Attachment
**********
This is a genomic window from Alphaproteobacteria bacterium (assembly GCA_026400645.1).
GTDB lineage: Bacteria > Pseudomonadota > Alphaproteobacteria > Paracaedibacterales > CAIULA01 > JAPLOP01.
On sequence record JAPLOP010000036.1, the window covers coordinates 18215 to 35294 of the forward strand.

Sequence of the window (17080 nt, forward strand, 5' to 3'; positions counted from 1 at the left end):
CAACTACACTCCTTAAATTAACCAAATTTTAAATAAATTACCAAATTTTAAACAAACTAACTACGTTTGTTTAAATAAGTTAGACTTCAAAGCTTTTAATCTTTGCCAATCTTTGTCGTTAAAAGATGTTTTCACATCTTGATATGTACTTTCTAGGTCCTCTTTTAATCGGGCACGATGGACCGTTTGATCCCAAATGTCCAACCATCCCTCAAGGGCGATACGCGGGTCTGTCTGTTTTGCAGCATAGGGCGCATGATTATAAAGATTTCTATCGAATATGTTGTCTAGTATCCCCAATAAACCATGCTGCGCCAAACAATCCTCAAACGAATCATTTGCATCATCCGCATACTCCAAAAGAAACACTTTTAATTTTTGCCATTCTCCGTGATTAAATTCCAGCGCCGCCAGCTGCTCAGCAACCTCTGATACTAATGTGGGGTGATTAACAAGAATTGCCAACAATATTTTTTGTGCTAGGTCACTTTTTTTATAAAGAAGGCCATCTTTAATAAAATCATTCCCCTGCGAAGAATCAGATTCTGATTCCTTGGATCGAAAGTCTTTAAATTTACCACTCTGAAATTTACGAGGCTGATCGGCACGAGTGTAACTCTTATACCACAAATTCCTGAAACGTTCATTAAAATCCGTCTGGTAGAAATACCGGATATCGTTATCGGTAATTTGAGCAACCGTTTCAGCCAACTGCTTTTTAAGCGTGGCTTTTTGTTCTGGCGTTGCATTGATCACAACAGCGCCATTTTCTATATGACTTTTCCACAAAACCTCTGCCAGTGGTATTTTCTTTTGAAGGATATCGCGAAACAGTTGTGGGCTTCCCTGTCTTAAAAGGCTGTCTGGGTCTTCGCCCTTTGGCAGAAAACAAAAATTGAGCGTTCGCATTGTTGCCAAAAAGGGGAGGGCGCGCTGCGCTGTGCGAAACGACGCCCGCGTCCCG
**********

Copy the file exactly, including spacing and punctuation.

This is a genomic window from Alphaproteobacteria bacterium (assembly GCA_026400645.1).
GTDB lineage: Bacteria > Pseudomonadota > Alphaproteobacteria > Paracaedibacterales > CAIULA01 > JAPLOP01.
On sequence record JAPLOP010000036.1, the window covers coordinates 18215 to 35294 of the forward strand.

Sequence of the window (17080 nt, forward strand, 5' to 3'; positions counted from 1 at the left end):
CAACTACACTCCTTAAATTAACCAAATTTTAAATAAATTACCAAATTTTAAACAAACTAACTACGTTTGTTTAAATAAGTTAGACTTCAAAGCTTTTAATCTTTGCCAATCTTTGTCGTTAAAAGATGTTTTCACATCTTGATATGTACTTTCTAGGTCCTCTTTTAATCGGGCACGATGGACCGTTTGATCCCAAATGTCCAACCATCCCTCAAGGGCGATACGCGGGTCTGTCTGTTTTGCAGCATAGGGCGCATGATTATAAAGATTTCTATCGAATATGTTGTCTAGTATCCCCAATAAACCATGCTGCGCCAAACAATCCTCAAACGAATCATTTGCATCATCCGCATACTCCAAAAGAAACACTTTTAATTTTTGCCATTCTCCGTGATTAAATTCCAGCGCCGCCAGCTGCTCAGCAACCTCTGATACTAATGTGGGGTGATTAACAAGAATTGCCAACAATATTTTTTGTGCTAGGTCACTTTTTTTATAAAGAAGGCCATCTTTAATAAAATCATTCCCCTGCGAAGAATCAGATTCTGATTCCTTGGATCGAAAGTCTTTAAATTTACCACTCTGAAATTTACGAGGCTGATCGGCACGAGTGTAACTCTTATACCACAAATTCCTGAAACGTTCATTAAAATCCGTCTGGTAGAAATACCGGATATCGTTATCGGTAATTTGAGCAACCGTTTCAGCCAACTGCTTTTTAAGCGTGGCTTTTTGTTCTGGCGTTGCATTGATCACAACAGCGCCATTTTCTATATGACTTTTCCACAAAACCTCTGCCAGTGGTATTTTCTTTTGAAGGATATCGCGAAACAGTTGTGGGCTTCCCTGTCTTAAAAGGCTGTCTGGGTCTTCGCCCTTTGGCAGAAAACAAAAATTGAGCGTTCGCATTGTTGCCAAAAAGGGGAGGGCGCGCTGCGCTGTGCGAAACGACGCCCGCGTCCCG